He died in the Rocky Mountains on William Ashley's expedition in 1823. Some say it was a drunken argument over what he always called a chère amie - a romantic interest. Timothy Field, in 1829, said that in a drunken stupor, when aiming at a mug of beer from the head of his longtime friend, Carpenter, he shot low; shortly thereafter, his other longtime friend, Talbot, retaliated by killing Fink, using Carpenter's pistol.
The recorded exploits of Mike Fink featured mostly in American broadside ballads, dime novels, and other subliterary texts from before the Civil War era. The first known reference to the character is in an 1821 farce, The Pedlar by Alphonso Wetmore. Here, Fink appears as the stereotypical bully and braggart. He appears frequently in stories involving the Davy Crockett cycle, but Fink lacked Crockett's more admirable traits such as his unique style of backwoods oratory, his statesmanship (including three terms in the U.S. Congress), and heroic death at the Battle of the Alamo.
Over time, the unlikeable features of the character came even more to the forefront, and Fink was portrayed increasingly as a bully who got his comeuppance. After the Civil War, the character began to be neglected; the mood of Americans disinclined them to admire a bumptious and violent folk hero. In the early 20th century there was an attempt to revive his popularity, spearheaded by Colonel Henry Shoemaker, a Pennsylvania folklorist, who collected Mike Fink tales, and saw the character as a local equivalent to Crockett; but Shoemaker's attempt at reviving the character sputtered.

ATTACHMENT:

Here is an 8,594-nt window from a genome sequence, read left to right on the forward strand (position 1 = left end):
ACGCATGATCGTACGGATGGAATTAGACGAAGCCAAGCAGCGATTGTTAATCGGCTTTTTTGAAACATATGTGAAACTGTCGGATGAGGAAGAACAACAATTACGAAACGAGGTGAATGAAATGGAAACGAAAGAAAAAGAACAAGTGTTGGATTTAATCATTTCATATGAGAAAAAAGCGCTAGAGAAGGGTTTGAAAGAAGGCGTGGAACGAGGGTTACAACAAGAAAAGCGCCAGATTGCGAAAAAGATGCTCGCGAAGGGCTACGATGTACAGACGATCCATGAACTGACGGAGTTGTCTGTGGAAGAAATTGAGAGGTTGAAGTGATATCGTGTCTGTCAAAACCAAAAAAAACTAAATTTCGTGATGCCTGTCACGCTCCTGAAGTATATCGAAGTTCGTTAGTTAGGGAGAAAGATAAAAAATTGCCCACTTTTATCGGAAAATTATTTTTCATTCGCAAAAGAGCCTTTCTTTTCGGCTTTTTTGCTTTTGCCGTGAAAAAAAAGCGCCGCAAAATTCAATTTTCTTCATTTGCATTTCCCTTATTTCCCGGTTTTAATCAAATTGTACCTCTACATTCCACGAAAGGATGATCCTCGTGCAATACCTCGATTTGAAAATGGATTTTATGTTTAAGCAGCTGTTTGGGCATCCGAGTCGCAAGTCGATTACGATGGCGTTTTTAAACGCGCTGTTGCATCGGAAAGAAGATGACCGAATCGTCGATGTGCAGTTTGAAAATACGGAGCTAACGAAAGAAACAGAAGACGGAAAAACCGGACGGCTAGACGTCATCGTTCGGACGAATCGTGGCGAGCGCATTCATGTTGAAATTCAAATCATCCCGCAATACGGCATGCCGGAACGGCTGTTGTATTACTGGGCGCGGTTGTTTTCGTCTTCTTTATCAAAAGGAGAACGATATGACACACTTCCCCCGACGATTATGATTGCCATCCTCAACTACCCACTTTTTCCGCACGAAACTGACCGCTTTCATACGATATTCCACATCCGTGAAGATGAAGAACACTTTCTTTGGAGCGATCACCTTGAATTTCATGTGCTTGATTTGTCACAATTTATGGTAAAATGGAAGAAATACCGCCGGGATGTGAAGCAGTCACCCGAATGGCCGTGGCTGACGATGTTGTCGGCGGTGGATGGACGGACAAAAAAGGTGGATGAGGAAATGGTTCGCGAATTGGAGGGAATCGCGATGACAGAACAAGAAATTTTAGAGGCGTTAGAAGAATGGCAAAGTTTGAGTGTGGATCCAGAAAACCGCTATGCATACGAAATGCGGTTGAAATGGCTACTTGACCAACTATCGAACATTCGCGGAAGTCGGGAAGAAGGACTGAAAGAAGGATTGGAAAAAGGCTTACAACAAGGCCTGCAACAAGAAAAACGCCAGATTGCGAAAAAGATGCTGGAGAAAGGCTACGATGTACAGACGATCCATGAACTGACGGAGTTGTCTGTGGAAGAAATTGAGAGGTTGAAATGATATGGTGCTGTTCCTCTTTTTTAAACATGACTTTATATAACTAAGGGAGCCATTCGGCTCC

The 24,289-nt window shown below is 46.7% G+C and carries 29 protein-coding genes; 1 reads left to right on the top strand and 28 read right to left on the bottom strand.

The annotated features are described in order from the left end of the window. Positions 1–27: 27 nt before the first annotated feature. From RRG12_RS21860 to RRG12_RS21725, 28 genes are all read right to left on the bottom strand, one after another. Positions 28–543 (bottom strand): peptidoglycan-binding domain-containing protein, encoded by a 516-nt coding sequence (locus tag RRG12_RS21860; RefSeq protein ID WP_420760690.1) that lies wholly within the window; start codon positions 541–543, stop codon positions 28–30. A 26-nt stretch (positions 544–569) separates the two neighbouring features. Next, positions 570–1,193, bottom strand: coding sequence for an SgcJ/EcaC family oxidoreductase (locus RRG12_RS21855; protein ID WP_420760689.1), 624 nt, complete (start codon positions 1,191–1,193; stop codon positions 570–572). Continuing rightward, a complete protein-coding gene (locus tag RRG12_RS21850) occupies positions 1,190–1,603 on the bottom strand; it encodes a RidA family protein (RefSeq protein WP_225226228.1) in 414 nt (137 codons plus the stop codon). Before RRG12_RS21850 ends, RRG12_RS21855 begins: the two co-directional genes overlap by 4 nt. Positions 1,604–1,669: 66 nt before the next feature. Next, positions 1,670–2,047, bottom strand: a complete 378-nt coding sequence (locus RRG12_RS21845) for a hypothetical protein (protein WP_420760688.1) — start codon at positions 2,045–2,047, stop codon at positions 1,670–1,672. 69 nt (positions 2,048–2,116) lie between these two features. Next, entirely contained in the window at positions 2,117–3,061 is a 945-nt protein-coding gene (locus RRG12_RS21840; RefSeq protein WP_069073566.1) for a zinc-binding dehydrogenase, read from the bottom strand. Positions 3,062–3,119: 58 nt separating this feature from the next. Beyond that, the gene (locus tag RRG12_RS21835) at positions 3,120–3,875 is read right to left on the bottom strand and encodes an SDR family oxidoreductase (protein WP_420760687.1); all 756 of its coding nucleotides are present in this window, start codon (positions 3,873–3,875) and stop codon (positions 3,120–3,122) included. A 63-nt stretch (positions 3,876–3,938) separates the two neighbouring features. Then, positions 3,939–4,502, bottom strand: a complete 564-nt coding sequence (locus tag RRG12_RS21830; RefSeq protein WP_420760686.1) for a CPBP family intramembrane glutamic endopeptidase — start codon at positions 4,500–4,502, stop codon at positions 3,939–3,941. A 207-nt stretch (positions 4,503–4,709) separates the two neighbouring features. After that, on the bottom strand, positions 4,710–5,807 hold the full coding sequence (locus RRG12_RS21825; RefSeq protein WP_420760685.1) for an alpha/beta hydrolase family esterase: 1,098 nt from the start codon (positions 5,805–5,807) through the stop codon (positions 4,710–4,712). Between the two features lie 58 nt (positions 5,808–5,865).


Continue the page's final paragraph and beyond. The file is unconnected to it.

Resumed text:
In 1955, Mike Fink (as portrayed by character actor Jeff York) appeared in two episodes of the Disneyland television series opposite the immensely popular Davy Crockett (portrayed by Fess Parker). Elements of the Fink legend were present in Walt Disney's rendition, but the character was played mostly for laughs as a foil for the infallible Crockett. Keel boats bearing Fink's name operated at Disneyland and Walt Disney World theme parks until they were quietly retired in the late 1990s and early 2000s, when one unexpectedly capsized, dumping the guests and castmembers aboard into the river.
In Orson Scott Card's The Tales of Alvin Maker, an alternate history version of Mike Fink appears in every novel after the first. Unlike other significant characters, he has no knack, but, prior to meeting Alvin, he was made invincible by means of a magic tattoo given to him at birth (similar to Achilles). His invulnerability, in the books, is what made him a bully; having no conception of pain, he could not appreciate the effects of his actions (Prentice Alvin). In Alvin Journeyman, he resurfaces, grateful to Alvin for both sparing his life and teaching him the folly of his previous life of violence.
There is also a reference to Mike Fink in the recently released novel, Mississippi Jack by Louis A. Meyer. In it, Fink is outwitted by the main character of the book series. He is portrayed as a large, loud man who constantly boasts about his many feats in life. He is first met while traveling down the Allegheny River and is later seen in Pittsburgh, where he is put in jail for fighting.
He is also mentioned in the 1974 novella "The King's Indian" by John Gardner.